Randal O'Toole on HoustonRandal O'Toole of the Cato Institute and the Preserving the American Dream Coalition visited Houston last week from Oregon and spoke to a substantial crowd at a Houston Property Rights Association luncheon. He gave a compelling slideshow on overreaching urban planning and wasteful rail transit run amok in other cities around the country (he was quite the engaging speaker for an economist ;-). He posted his thoughts on his visit to his blog. Some highlights:
...I sense in Houston a dynamism that I haven’t found in any other American city except Las Vegas. Like Las Vegas, in Houston they tear things down, they build things up. They gentrify neighborhoods. They build skyscrapers all over the place.If you're interested in more, I've posted on some of his stuff before, like the costs of transit vs. cars and the risks of badly done rail transit.
And they are building freeways. Not “no new roads,” like Portland. Not “one new freeway,” like Denver. But freeways, all over the place. (Of course, when I say “freeways” I mean tollways, but to me a freeway is free of stop lights, not free of pricing.)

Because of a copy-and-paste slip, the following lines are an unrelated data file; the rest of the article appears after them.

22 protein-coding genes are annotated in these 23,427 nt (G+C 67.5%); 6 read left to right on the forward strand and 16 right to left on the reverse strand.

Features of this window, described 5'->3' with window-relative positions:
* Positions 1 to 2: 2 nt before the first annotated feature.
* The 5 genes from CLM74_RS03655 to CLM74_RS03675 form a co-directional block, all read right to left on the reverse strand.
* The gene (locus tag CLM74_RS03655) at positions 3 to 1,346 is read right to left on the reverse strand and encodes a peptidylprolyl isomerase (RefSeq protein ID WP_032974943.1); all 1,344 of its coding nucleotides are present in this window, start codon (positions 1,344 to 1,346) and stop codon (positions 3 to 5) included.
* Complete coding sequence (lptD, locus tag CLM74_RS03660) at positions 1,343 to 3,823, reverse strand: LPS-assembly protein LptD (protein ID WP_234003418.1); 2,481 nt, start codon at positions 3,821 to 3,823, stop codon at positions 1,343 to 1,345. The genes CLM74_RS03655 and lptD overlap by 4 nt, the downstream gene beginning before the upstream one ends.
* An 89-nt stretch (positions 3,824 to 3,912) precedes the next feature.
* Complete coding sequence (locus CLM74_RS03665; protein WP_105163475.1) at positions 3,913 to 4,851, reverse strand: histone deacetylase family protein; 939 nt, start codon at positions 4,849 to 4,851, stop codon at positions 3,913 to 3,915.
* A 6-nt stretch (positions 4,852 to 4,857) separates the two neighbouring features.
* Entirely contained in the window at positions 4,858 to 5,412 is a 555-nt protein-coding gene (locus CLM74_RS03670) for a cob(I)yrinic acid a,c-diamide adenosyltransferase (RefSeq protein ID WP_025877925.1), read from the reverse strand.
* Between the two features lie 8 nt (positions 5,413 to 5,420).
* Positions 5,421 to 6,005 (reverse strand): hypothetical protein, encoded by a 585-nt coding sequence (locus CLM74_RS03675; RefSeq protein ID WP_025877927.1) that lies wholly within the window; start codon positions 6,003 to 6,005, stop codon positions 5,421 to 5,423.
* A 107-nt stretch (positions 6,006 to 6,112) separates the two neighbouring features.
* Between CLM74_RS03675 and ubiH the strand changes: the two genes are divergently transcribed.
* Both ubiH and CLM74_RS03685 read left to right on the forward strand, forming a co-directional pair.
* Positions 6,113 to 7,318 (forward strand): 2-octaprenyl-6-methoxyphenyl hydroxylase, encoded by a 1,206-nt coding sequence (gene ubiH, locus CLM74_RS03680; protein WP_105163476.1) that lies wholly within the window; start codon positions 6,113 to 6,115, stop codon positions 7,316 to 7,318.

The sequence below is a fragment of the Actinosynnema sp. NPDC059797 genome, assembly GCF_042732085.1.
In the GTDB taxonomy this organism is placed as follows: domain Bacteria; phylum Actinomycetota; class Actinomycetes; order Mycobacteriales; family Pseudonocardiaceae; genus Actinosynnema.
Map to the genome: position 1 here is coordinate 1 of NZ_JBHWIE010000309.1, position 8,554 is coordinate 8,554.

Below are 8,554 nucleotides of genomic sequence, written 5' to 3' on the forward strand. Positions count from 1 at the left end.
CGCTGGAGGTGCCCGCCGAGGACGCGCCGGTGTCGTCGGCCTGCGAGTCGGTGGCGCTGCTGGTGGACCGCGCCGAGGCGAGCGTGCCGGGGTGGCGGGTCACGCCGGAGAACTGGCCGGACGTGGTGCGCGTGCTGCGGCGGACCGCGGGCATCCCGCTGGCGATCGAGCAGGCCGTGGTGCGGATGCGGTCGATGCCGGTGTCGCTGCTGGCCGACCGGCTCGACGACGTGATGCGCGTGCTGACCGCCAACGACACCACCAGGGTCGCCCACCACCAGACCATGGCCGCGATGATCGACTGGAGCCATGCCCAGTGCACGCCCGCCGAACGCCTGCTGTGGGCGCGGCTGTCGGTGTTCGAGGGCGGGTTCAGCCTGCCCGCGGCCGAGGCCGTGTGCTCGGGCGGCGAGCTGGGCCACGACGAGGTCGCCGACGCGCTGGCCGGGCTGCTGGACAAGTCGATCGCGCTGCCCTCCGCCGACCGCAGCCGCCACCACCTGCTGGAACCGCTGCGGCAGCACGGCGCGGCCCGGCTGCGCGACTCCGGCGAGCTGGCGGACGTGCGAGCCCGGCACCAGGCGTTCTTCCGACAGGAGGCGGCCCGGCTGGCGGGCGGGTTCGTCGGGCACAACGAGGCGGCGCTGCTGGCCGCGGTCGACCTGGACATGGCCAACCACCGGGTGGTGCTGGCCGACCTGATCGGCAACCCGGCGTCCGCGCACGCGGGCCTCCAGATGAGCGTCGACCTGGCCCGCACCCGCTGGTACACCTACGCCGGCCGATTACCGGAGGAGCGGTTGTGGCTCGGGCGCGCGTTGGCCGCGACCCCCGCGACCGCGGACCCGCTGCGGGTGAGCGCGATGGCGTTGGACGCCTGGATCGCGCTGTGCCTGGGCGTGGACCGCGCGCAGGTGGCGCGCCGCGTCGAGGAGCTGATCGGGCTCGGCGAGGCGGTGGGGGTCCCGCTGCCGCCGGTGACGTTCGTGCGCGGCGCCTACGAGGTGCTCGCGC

A month or so ago, the Houston Chronicle had an article about mixed-use developments. It seems that Houston developers are following the national trend of attracting “affluent young professionals and empty nesters tired of long commutes” with such developments.Reporters managed to find nine such planned developments scattered throughout the Houston area. ...
...the lesson is: even without subsidies, developers will build mixed use for the market. The market may be limited and it certainly will not transform an entire region. But it will be there for those who want it.
Kathleen happened to drive us down one street that is in the process of being gentrified. We saw fancy new townhomes next to run-down grocery stores and used-car lots. This process can take place rather quickly, and without any urban renewal subsidies, in a city with no zoning.
The American Dream Coalition is going to hold its 2008 conference in Houston so everyone can come see how a city without zoning and with minimal planning works. I hope I can make another visit to the city before then so I can see one of the region’s master planned communities (but planned by private developers, not by government).
Update: Rad Sallee's Chronicle interview.